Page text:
Charleston on the other hand unanimously voted in fall 2017 for an independent assessment of racial bias by the Charleston Police Department. In the last year, Charleston hired a new police chief Reynolds and CNA Analysis to conduct the assessment. In March 2019, CNA held several community meetings all over Charleston. Almost 300 people – 75 percent of whom were Black – attended and shared their insights, more meetings are planned. In contrast, North Charleston recently conducted an online survey asking about community relations with the police. While almost 1,000 people responded, 73 percent of respondents were white in a city that’s almost 50 percent black.

After all that, did anything actually change? Data from both cities still show wide racial disparities in traffic stops. Charleston appears further on the road to reform, but it remains to be seen how it will respond when the final report on the CPD is released. North Charleston continues to ignore the community’s demand for an independent assessment for racial bias to replace the COPS report we were promised.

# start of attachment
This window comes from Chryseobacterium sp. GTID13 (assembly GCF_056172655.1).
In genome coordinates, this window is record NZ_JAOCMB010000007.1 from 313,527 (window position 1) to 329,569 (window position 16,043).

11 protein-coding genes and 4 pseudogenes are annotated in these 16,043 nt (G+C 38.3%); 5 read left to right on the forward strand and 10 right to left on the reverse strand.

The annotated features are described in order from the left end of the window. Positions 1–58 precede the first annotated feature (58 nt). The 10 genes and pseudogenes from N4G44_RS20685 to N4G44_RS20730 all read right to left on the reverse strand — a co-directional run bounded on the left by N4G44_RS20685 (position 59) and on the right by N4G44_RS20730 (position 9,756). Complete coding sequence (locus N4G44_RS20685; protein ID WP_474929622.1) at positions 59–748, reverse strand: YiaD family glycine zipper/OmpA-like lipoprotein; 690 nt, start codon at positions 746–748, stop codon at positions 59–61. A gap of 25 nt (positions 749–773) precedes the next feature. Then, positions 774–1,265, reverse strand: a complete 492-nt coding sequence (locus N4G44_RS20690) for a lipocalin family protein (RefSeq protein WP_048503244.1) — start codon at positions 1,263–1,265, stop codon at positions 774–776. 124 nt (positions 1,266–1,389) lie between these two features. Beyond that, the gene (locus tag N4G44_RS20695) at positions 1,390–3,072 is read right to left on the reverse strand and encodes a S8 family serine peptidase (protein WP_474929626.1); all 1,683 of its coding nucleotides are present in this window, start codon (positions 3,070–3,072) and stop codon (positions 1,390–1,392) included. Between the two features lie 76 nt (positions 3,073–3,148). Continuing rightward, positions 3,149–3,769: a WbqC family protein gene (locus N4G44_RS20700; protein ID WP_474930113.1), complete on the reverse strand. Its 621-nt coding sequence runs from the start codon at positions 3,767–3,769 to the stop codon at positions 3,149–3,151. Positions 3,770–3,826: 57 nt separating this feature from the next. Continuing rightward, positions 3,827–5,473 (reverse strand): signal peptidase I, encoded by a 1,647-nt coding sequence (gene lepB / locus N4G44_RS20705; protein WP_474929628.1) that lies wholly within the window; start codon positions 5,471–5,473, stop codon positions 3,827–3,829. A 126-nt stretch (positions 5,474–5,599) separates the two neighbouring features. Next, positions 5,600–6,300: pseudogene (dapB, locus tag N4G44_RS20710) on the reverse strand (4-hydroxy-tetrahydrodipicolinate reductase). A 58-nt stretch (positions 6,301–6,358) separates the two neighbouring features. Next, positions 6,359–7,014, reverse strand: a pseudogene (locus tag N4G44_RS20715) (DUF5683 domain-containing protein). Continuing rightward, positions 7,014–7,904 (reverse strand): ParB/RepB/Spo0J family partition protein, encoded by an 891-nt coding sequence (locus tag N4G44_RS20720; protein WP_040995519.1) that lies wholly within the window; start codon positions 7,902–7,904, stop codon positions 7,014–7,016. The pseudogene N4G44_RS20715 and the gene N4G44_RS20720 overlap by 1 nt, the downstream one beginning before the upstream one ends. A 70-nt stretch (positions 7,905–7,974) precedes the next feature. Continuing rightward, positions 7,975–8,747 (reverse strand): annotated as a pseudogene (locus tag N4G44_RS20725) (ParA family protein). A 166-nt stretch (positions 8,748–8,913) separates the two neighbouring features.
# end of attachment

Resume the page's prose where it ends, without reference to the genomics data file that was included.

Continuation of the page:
On April 4, 2019, we honored the life of Walter Scott by resolving to continue to pursue justice in his name. Individual accountability is hard to secure, but systemic accountability is infinitely harder. Change won’t happen overnight, and it requires the unwavering commitment of community members and leaders alike. At town halls, community actions, and in so many other arenas, community members in both Charleston and North Charleston are working to meet the challenge of addressing racially-biased policing. It is time for city leaders to double their efforts to do the same.

Shaundra Scott is the executive director of the ACLU of South Carolina.

Estherjoy Mungai is a community organizer at the NAACP Legal Defense and Educational Fund, Inc. and a former North Charleston resident.